CROSS REFERENCE TO RELATED APPLICATIONS
- STATEMENT REGARDING FEDERALLY FUNDED RESEARCH
- BACKGROUND OF THE INVENTION
The present invention relates to a game and method for playing a game involving the use of both cards and dice. As legalized gaming continues to expand throughout the world, and in particular, in the United States, there is an ongoing need for new games of chance. Despite the number of creative minds expending a great deal of energy in creating new games, the vast majority of these games do not find their way into casinos, due to various shortcomings such as slow pace of play, complex rules, poor player odds, and in some cases, the lack of a significant payout opportunity. Because of these hurdles, games typically found in a casino generally comprise traditional choices such as blackjack, craps, roulette, baccarat, and various versions of poker. Even with the limited number of existing traditional table games, casinos have been slow to integrate new table games.
An additional reason for casinos' resistance to adoption of new table games is the rise in popularity of electronic gaming machines, wherein casinos have apportioned a higher percentage of their floor space for electronic gaming machines. In most cases, however, a table game may be adopted into an electronic format; a viable table game, therefore, can almost always provide a complimentary electronic gaming machine embodiment.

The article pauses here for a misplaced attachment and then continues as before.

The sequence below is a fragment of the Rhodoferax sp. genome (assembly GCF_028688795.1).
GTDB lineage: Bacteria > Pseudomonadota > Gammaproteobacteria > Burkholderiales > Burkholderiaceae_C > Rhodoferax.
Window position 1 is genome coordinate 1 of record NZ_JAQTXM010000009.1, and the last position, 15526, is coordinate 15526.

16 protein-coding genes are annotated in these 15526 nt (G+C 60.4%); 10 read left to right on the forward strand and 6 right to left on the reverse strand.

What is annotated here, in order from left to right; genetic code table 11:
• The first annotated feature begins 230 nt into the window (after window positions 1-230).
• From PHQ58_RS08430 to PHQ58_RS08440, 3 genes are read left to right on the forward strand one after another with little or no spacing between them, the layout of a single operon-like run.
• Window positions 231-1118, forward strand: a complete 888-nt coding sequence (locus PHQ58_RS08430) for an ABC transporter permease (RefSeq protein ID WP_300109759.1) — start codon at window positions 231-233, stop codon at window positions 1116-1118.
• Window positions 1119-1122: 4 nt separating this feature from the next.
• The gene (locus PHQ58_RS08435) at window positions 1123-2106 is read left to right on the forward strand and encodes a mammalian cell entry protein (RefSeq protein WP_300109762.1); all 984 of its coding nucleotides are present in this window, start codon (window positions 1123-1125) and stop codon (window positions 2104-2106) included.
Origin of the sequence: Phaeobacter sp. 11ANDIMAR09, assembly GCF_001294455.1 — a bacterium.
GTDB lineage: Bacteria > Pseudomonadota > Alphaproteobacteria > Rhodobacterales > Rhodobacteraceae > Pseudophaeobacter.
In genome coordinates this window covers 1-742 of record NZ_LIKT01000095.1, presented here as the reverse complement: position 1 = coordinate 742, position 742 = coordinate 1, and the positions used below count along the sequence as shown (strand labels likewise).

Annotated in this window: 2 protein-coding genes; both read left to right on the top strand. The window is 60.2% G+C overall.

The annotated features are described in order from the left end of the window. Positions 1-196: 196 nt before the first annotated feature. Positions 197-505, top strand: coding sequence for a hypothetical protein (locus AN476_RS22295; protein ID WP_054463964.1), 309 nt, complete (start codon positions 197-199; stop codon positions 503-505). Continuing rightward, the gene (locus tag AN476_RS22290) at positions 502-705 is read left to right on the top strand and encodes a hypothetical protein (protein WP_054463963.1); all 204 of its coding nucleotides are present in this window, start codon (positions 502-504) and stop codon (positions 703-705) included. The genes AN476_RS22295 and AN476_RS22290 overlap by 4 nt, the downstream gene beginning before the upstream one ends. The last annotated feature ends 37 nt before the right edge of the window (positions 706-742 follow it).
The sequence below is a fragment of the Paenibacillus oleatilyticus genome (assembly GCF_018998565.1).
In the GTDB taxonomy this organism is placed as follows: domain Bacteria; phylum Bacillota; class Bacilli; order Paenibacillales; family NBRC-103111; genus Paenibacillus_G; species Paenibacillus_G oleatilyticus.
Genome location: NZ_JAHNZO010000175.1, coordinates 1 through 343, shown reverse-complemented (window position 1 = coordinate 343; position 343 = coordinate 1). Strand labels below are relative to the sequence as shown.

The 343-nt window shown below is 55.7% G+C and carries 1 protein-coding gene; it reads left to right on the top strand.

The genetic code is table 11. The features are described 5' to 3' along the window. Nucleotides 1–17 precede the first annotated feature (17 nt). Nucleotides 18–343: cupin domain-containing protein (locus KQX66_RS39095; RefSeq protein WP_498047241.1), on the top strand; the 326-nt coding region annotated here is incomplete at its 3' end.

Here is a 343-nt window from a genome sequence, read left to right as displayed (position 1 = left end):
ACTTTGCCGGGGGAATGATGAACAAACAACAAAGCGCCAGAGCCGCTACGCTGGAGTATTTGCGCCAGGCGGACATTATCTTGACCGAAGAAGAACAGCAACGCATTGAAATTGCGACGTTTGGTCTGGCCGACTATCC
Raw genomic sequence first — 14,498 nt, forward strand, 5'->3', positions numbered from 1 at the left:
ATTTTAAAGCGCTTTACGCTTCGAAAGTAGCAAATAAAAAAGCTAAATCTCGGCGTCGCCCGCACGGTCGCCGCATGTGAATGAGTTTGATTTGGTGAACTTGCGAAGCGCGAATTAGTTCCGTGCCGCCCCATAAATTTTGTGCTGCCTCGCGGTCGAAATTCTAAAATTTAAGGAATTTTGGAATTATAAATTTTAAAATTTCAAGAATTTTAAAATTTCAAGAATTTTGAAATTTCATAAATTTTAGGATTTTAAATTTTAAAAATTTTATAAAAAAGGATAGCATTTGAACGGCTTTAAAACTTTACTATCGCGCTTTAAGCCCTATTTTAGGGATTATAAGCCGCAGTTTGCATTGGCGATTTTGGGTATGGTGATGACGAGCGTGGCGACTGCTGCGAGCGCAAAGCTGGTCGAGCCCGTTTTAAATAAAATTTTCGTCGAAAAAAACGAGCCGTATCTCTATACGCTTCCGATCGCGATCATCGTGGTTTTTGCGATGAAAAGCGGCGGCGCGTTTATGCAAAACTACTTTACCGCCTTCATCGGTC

In order to provide casino patrons with a variety of gaming opportunities and novelty, there exists, therefore, an ongoing need for new table games which are exciting to play, which have relatively simple rules for quick mastery, and which provide reasonable odds to a player for winning.
Accordingly, the embodiments of the present invention provide a wagering game having the desired characteristics and which adds the novelty of using both dice and cards, which is an unusual manner of play not found in casinos at this time.
In a live embodiments of the present invention, a table game layout, three dice, and a deck of cards provide the basis for a wagering game. The instant invention can be played individually on a small table (similar to blackjack) or in a group on a large table (similar to craps). Centered on the number 8, play combines the action of rolling the dice with drawing a card to determine the final outcome of the hand. Betting options are available on the roll, the draw, and the hand.
Basic play resembles blackjack, the betting on the dice roll is similar to Sic Bo, and betting on the card draw is similar to roulette. Additionally, raise betting is provided for in a manner which is unique, as is the method of combining dice and cards to provide a single game. Because it utilizes the feel of several traditional casino games, but provides new original features with simple rules of play, the instant game satisfies the needs of casinos and players alike.